At Chariot Solutions, employees steer the future

From the left are Aaron Mulder (seated), CEO Mike Rappaport (standing), Ken Rimple (at the computer) and Rod Biresch (standing) at Chariot Solutions. (Bob McGovern / Staff)

Michael Rappaport's strategy for keeping employees happy isn't complicated.

The chief executive officer of Chariot Solutions, a software development firm in Fort Washington, simply listens.

"We actually set the direction of the company based on input from employees," Rappaport said. "The employees determine where we go."

That's why Chariot in the past three years has shifted from developing reusable software platforms to emerging technologies like mobile apps, which now account for about a third of its business.

The company reinvests the majority of its profits in professional advancement and allows employees to attend conferences, to review code and to hack.

"That's a common thing here," Rappaport said. "[Employees] say, "I'd like a week to hack at this technology because I'm very interested in it and it may be part of our future but I'm not sure.' This is time we invest in all different ways on our employees so they stay ahead of the game, regardless what they're doing."

That kind of flexibility for workers spurred Chariot's recognition as this year's top workplace among Philadelphia-area small businesses, based on surveys conducted by Workplace Dynamics, an Exton firm that polls workers about their companies for Philly.com's fifth annual Top Workplaces awards.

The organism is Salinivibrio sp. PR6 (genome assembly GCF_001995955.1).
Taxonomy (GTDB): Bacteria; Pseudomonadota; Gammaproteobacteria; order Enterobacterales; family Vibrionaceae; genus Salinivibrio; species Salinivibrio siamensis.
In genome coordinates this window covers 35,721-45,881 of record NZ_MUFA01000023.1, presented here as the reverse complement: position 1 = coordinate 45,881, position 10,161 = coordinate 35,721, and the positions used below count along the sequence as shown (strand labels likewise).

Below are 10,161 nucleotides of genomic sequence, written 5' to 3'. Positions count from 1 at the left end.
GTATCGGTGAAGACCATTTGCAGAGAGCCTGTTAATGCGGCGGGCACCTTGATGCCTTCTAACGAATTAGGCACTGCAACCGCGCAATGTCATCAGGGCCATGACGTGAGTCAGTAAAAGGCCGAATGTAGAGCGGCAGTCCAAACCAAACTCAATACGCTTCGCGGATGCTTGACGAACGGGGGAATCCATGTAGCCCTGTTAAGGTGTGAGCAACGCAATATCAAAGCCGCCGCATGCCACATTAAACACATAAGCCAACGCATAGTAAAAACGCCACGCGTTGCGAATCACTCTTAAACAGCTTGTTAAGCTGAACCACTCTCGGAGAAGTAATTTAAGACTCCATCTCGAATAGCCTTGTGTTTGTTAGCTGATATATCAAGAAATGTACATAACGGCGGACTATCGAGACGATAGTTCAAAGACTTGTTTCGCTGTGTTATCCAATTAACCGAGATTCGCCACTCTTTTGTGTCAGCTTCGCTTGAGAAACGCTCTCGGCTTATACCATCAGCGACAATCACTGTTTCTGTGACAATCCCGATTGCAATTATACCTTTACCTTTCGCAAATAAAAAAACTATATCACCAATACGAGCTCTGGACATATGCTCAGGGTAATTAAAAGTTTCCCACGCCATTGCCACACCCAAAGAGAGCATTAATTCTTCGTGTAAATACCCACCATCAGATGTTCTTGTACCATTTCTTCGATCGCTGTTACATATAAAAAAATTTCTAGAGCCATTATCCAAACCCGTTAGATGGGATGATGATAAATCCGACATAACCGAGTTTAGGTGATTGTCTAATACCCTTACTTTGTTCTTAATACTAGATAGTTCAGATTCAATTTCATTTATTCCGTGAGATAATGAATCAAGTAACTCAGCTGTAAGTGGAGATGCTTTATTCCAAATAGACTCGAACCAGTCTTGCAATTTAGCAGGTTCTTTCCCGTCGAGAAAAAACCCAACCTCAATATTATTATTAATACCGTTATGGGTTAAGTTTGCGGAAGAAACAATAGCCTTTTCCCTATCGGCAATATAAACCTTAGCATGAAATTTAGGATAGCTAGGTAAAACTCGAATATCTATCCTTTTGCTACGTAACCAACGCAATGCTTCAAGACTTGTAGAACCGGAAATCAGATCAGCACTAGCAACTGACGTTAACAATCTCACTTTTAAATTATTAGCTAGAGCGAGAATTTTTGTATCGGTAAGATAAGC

"People enjoy working for a company that thrills its customers and has a reputation for quality," Rappaport said, noting the caliber of Chariot's work is inseparable from the satisfaction of its workers. "The fact we succeed is one of the main reasons, if not the most important reason, people enjoy working for us."

Reputation is what buoyed the Montgomery County firm during the economic recession, according to Rappaport.

"Businesses have no appetite for risk when things are financially tough," he said. "If they're bringing someone in, they have to succeed."

Rappaport said it's difficult to predict exactly where Chariot will move in the future, given the rapidly-changing nature of the industry. He hopes to continue to grow the company "at a controlled pace," adjusting its focus as technology evolves.

But he doesn't plan on any big expansions.

"It's not about getting as big as we can as fast as we can or anything like that," he said. "It's about quality versus quantity. That's something I learned from the people here."

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